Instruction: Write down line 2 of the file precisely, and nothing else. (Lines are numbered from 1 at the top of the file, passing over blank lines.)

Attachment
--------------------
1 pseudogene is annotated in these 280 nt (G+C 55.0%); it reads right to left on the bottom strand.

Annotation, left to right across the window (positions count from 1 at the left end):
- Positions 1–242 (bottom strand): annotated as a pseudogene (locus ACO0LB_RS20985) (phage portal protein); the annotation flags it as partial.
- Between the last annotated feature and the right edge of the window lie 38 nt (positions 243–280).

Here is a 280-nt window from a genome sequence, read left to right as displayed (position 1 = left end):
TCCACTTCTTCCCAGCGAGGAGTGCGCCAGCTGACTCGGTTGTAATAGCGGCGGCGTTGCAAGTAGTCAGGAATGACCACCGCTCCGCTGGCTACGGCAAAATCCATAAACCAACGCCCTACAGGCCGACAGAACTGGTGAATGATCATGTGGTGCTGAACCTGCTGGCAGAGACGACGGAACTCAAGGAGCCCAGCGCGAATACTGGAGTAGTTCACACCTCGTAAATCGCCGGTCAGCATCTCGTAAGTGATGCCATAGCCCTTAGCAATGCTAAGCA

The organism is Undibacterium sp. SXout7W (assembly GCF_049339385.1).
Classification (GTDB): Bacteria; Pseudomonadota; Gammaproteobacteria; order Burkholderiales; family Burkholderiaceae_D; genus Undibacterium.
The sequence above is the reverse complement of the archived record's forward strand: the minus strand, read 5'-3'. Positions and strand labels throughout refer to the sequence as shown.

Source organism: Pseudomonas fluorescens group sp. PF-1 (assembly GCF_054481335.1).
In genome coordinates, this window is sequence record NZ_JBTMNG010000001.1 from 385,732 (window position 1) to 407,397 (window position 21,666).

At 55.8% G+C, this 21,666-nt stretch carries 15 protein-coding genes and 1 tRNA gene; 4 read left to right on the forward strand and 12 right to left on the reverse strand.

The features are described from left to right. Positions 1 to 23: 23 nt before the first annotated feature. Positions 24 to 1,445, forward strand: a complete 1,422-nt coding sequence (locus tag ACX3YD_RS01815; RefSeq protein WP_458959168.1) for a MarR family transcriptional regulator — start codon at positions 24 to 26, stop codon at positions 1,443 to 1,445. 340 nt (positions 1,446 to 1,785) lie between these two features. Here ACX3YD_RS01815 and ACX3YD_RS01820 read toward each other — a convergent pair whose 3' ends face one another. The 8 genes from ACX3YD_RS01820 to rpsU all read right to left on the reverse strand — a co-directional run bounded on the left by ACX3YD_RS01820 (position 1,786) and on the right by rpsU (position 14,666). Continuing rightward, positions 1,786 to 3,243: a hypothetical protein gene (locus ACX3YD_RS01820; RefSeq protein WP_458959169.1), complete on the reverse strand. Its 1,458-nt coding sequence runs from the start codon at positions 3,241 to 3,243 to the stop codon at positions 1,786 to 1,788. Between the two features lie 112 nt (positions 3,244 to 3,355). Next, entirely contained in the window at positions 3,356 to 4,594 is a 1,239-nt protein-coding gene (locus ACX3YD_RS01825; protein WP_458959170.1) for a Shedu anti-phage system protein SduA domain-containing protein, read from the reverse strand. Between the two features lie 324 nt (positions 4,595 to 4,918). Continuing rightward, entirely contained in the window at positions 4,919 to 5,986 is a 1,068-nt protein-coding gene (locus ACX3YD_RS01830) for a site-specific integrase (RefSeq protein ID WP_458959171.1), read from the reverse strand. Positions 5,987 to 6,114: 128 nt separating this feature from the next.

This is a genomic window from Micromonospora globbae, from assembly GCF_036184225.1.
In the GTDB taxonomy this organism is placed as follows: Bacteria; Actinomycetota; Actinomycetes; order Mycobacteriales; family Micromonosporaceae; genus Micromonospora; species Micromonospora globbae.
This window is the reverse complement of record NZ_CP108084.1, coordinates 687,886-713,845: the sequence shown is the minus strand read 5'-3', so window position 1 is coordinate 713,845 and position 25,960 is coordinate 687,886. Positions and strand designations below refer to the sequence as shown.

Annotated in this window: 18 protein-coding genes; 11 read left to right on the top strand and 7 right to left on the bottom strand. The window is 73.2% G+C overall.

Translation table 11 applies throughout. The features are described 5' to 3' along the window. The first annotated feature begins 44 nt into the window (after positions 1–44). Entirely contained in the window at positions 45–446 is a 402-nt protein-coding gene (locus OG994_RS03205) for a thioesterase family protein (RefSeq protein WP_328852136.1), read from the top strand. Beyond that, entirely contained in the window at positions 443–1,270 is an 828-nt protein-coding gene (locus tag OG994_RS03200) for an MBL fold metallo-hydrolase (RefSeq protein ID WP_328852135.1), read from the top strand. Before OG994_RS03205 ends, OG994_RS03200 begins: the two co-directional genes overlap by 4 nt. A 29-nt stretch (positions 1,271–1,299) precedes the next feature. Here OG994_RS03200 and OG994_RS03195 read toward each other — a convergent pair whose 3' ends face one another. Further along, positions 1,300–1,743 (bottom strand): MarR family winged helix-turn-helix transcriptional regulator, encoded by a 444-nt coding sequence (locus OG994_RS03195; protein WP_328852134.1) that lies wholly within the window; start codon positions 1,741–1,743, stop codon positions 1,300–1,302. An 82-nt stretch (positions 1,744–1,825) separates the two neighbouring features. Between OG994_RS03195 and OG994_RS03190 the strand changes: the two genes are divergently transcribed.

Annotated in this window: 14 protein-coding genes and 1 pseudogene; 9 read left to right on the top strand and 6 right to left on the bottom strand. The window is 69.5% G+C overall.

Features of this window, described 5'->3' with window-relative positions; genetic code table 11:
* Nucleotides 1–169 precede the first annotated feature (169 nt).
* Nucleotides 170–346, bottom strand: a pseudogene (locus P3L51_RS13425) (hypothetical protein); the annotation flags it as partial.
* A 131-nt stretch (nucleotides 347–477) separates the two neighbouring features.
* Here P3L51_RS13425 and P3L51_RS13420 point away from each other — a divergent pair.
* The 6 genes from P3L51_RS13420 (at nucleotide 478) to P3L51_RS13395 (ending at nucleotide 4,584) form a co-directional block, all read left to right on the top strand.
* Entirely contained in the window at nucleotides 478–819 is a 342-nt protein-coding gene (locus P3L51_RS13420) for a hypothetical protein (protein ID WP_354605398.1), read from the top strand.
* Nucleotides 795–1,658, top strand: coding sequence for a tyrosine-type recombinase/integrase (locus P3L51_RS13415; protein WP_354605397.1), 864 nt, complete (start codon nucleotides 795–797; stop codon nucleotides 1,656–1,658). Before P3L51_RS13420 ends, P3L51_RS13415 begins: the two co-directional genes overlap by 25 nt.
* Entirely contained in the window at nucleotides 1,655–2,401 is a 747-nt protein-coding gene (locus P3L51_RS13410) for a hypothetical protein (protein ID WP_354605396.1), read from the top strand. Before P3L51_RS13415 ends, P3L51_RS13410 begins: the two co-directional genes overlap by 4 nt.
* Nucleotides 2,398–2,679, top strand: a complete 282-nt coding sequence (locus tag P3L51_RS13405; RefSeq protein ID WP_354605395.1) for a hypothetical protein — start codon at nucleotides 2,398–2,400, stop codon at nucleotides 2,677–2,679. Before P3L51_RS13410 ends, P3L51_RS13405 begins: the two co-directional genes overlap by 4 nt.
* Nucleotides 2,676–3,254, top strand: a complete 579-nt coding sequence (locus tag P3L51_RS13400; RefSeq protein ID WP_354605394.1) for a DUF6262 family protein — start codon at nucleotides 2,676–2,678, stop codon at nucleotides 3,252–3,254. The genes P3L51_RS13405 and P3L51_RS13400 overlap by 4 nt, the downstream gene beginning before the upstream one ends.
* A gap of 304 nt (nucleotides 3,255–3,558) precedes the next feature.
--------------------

Annotation, left to right across the window (positions count from 1 at the left end):